Tuesday, May 21 2013 4:57 PM EDT2013-05-21 20:57:11 GMT
A Valdosta man born and raised in Moore, Oklahoma says his family and friends there are all okay. He grew up just two miles from the hardest hit area of town. Todd McCawley spent the first 17 years ofMore >>
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Tuesday, May 21 2013 4:28 PM EDT2013-05-21 20:28:18 GMT
One south Georgia superintendent says his school system is finally moving in the right direction financially. The Decatur County Board of Education unanimously voted to reduce the number of furlough daysMore >>
One south Georgia superintendent says his school system is finally moving in the right direction financially.More >>
Tuesday, May 21 2013 4:24 PM EDT2013-05-21 20:24:40 GMT
As Moore, Oklahoma begins what is sure be a long recovery period, folks here in Georgia are revisiting their own safety plans. Tornado and other emergency drills are common in our schools, but one southMore >>
As Moore, Oklahoma begins what is sure be a long recovery period, folks here in Georgia are revisiting their own safety plans. Tornado and other emergency drills are common in our schools, but one south Georgia school superintendent says the preparedness should not just remain in the classroom.More >>
Tuesday, May 21 2013 3:44 PM EDT2013-05-21 19:44:00 GMT
A Tift County cold case still haunts a family nearly 10 years a young mother's murder. It was September 2003 when the body of Candy Cook was discovered in a field near the Tift County airport. Her familyMore >>
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Tuesday, May 21 2013 2:28 PM EDT2013-05-21 18:28:33 GMT
Here are some online resources available to help you be prepared for an emergency: Southwest Georgia Public Health: This public resource targets communities in Southwest Georgia and includes suggestionsMore >>
Here are some online resources available to help you be prepared for an emergency.More >>
June 1, 2007
Albany--The number of Albany homeowners appealing their property tax assessments continues to rise. So far, 1,100 hundred people have appealed their property revaluations And as more appeals are filed, that could mean more money for the Texas company that conducted those appraisals.
Stan Gibson has called this brick house in Albany's Lake Park community home for five years now. Like many of his neighbors, he's outraged over his recent property assessment notice.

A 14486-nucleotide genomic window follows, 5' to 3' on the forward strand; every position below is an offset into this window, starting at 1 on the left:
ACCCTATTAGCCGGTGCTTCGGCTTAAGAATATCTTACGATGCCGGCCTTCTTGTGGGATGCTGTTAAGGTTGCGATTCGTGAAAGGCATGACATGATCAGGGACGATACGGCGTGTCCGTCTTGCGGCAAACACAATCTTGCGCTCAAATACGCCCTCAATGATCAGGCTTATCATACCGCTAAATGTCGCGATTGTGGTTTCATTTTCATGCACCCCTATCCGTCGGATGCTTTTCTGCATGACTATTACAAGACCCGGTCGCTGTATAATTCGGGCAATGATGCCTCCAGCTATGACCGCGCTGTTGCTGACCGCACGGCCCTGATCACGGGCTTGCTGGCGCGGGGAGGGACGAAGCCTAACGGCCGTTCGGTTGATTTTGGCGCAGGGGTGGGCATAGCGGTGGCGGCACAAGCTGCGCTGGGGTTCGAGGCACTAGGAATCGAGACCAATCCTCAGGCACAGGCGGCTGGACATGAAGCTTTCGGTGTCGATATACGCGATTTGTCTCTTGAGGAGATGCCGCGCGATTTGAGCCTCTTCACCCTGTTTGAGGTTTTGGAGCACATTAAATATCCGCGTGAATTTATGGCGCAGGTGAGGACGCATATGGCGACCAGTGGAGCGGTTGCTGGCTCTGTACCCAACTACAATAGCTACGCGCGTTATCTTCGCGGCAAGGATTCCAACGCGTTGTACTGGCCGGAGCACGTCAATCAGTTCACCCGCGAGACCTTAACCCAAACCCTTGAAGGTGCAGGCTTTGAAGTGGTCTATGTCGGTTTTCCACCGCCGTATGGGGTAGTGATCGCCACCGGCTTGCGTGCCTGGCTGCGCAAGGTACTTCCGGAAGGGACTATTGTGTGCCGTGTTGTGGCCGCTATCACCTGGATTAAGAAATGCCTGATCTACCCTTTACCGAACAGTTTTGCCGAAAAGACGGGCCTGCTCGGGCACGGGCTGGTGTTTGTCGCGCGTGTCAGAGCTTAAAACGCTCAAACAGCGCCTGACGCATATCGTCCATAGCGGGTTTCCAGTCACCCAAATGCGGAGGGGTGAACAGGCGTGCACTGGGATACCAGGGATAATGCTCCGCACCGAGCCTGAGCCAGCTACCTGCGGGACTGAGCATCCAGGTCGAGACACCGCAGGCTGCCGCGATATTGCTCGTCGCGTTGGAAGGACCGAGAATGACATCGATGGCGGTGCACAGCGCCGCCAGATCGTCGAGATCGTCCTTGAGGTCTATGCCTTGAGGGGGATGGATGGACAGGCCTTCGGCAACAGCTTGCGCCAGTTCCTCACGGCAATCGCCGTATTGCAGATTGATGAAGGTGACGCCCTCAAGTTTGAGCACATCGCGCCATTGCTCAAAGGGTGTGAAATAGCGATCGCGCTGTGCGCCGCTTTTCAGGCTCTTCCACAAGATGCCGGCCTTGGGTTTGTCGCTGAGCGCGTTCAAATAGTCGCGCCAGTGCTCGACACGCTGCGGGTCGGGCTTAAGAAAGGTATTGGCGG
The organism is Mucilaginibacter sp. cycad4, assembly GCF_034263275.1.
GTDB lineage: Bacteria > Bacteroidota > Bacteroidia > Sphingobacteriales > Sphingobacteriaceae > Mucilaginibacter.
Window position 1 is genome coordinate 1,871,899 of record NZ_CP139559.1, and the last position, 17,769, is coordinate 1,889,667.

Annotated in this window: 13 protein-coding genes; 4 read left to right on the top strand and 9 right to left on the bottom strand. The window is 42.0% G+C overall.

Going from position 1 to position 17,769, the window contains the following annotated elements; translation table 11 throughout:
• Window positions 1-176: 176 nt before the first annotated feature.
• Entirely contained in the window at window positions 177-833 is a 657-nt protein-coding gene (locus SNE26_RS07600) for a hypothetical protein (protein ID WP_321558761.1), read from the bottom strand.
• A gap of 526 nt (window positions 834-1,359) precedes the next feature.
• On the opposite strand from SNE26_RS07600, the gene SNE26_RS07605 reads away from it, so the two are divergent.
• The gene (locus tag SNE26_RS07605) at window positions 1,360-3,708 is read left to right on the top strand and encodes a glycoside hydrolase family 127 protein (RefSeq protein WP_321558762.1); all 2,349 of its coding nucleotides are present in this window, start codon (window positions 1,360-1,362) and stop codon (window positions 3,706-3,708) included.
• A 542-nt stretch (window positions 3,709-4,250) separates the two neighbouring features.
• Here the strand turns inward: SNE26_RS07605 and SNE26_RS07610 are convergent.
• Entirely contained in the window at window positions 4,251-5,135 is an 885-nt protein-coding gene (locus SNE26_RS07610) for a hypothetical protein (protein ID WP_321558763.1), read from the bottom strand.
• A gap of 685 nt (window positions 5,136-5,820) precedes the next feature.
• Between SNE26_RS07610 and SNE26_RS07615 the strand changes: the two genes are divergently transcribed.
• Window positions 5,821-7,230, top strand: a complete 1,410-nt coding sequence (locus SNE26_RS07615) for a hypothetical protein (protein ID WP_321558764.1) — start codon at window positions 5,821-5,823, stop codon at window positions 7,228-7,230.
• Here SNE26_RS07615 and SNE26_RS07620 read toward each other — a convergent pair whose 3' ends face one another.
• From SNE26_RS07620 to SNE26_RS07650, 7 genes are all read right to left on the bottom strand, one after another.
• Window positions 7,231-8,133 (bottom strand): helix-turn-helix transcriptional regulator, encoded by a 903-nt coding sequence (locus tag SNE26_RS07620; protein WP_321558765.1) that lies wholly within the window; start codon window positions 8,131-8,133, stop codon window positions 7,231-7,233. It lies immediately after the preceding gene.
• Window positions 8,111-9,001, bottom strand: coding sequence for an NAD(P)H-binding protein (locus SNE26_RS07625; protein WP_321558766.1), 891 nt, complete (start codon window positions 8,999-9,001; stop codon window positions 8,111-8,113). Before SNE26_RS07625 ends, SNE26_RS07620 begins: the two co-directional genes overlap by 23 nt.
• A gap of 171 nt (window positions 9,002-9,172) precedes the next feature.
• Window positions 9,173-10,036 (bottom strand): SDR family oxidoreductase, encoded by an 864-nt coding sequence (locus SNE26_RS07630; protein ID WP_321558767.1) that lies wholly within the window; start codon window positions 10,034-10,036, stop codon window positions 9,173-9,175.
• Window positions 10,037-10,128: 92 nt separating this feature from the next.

"I thought it was a mistake. It all sky-rocketed," says Gibson.
In fact, the reassesment said the value of his home increased by 40 percent.
"It's just not fair for the working people," says Gibson.
Gibson plans to appeal, but all those appeals could mean more money for the company, Tyler Technologies, that assessed the more than 34,000 pieces of property in the county.
"The more people that have to complain, the more money they make," says Hilliard Burt.
Hilliard Burt is a lawyer and founder of Dougherty-Lee County Taxpayers Association Inc. He recently obtained the contract between Dougherty County and the appraisal company. In it it states:
"After thirty days of handling the complaints, they will charge Dougherty County $750 per person per day," reads Burt.
Those charges are for homeowners who want to appeal directly to the company during an informal hearing. Homeowners still have 45 days to appeal their property assessment before the Board of Assessors during a formal hearing. Even then, the company still has a chance to earn money.
"If they go to the Board of Tax Accessors to sit there with the accessors once the person comes in for an appeal, after ten days they're being paid $950 per person per day," reads Burt from the contract.
Burt says taxpayers will ultimately have to foot the company's bill.
"Oh, absolutely, absolutely. Taxpayers pay everything. If they don't do a very good job, then they make their money otherwise," says Burt.
Tyler Technologies offered the lowest bid, about $869,000 dollars, to assess the county's properties. Homeowners, like Gibson, believe the county got what it paid for.
"They know more about Dougherty County than the people assessing our property, and they're supposed to be looking after our best interest, it's not happening," says Gibson.
He believes had the county gone with a local company to do the job, homeowners would have filed fewer appeals.
"Let's keep our money in Dougherty County, let's pay somebody from Dougherty County to do what Dougherty County wants them to do," says Gibson.
We tried to contact County Administrator Richard Crowdis who signed the contract for comment, but he was out of town.
The Dougherty-Lee County Taxpayers Association will a hold meeting to discuss the recent property assessment notices next Wednesday at 3:15 PM at the Board of Realtors Office located on Lake Park Drive.The public is encouraged to attend.